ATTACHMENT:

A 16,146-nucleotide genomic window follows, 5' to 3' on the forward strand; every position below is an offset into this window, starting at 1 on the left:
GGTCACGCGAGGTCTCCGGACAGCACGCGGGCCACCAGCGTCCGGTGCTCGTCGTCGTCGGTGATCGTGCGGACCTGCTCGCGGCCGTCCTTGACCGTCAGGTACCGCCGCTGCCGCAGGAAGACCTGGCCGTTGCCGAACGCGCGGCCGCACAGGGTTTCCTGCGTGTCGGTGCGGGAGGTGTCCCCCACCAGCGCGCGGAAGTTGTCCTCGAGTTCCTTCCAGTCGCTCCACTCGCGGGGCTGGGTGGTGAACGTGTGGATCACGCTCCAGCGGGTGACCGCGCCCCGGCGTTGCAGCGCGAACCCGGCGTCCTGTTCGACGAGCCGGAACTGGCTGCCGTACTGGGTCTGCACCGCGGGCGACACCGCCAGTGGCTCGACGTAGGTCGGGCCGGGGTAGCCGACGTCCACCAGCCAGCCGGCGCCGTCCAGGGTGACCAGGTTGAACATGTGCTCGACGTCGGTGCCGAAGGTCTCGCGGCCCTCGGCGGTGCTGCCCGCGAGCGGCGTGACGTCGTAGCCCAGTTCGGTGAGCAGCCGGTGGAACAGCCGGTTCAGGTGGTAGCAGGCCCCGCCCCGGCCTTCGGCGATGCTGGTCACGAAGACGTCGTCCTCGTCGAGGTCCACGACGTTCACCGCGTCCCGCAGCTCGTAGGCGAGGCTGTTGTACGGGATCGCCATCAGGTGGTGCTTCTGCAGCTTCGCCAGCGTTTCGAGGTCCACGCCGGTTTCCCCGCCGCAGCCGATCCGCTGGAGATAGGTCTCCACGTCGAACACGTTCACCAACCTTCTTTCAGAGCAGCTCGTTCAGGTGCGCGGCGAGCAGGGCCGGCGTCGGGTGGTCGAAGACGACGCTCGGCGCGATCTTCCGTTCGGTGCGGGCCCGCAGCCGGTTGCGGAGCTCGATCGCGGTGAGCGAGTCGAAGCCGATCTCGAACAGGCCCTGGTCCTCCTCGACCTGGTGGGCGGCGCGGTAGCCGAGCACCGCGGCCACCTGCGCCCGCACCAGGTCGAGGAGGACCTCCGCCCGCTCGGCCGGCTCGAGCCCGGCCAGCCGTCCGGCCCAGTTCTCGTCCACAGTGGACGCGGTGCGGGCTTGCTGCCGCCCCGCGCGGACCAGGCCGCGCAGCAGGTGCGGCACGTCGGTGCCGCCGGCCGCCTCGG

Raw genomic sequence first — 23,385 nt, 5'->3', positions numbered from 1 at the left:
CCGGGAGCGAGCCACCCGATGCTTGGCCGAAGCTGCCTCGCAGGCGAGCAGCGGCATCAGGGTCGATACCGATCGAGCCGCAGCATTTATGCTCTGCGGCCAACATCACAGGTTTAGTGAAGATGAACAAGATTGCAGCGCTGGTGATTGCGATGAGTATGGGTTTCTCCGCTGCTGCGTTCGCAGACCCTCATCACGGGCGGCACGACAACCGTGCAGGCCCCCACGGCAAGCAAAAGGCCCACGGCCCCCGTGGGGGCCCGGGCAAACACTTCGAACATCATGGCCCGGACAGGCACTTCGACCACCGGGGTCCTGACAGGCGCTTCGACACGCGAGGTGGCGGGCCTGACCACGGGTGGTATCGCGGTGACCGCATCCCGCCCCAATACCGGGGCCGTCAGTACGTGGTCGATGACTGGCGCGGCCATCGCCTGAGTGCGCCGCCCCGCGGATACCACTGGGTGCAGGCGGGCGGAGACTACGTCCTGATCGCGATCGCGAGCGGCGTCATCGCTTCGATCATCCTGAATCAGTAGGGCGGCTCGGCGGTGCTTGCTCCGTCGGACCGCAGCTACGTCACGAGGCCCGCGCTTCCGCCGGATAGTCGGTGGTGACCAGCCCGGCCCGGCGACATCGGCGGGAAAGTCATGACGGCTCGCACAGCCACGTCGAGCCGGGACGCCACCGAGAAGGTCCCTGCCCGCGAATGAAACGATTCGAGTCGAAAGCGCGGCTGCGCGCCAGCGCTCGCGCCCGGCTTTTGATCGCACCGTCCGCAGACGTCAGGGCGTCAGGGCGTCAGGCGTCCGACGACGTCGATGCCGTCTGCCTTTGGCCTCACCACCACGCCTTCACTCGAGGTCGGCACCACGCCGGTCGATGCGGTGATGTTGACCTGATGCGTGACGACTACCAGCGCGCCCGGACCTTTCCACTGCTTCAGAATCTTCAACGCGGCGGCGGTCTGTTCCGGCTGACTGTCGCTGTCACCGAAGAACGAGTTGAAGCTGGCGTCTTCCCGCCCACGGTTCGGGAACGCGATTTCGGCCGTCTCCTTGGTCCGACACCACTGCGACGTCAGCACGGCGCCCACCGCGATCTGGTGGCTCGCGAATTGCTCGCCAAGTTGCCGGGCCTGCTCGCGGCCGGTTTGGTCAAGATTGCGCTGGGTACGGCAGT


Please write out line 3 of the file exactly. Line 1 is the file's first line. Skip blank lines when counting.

Raw genomic sequence first — 23,385 nt, 5'->3', positions numbered from 1 at the left: